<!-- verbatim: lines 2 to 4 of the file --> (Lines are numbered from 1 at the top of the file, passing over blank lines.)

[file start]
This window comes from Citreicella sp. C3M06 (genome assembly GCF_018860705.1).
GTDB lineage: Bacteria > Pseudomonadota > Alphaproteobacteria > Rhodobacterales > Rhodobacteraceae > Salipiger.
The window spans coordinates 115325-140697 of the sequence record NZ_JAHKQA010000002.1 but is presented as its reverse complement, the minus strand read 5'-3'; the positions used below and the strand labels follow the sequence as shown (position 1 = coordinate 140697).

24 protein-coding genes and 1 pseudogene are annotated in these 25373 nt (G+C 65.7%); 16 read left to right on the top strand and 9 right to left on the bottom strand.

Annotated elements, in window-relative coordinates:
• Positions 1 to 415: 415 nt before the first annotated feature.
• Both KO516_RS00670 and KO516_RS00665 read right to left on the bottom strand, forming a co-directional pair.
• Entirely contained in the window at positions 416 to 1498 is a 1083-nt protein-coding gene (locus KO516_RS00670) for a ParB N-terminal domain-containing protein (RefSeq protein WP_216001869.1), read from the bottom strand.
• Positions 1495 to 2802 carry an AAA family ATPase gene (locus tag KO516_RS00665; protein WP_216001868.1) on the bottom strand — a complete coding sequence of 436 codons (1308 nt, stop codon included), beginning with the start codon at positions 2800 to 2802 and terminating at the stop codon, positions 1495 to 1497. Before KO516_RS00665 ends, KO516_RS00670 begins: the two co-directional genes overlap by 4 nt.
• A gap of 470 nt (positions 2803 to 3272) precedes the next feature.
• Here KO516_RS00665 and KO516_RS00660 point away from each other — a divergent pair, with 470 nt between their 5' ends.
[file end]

GTDB lineage: Bacteria > Pseudomonadota > Alphaproteobacteria > Rhodobacterales > Rhodobacteraceae > Salipiger.
The window spans coordinates 115325-140697 of the sequence record NZ_JAHKQA010000002.1 but is presented as its reverse complement, the minus strand read 5'-3'; the positions used below and the strand labels follow the sequence as shown (position 1 = coordinate 140697).

24 protein-coding genes and 1 pseudogene are annotated in these 25373 nt (G+C 65.7%); 16 read left to right on the top strand and 9 right to left on the bottom strand.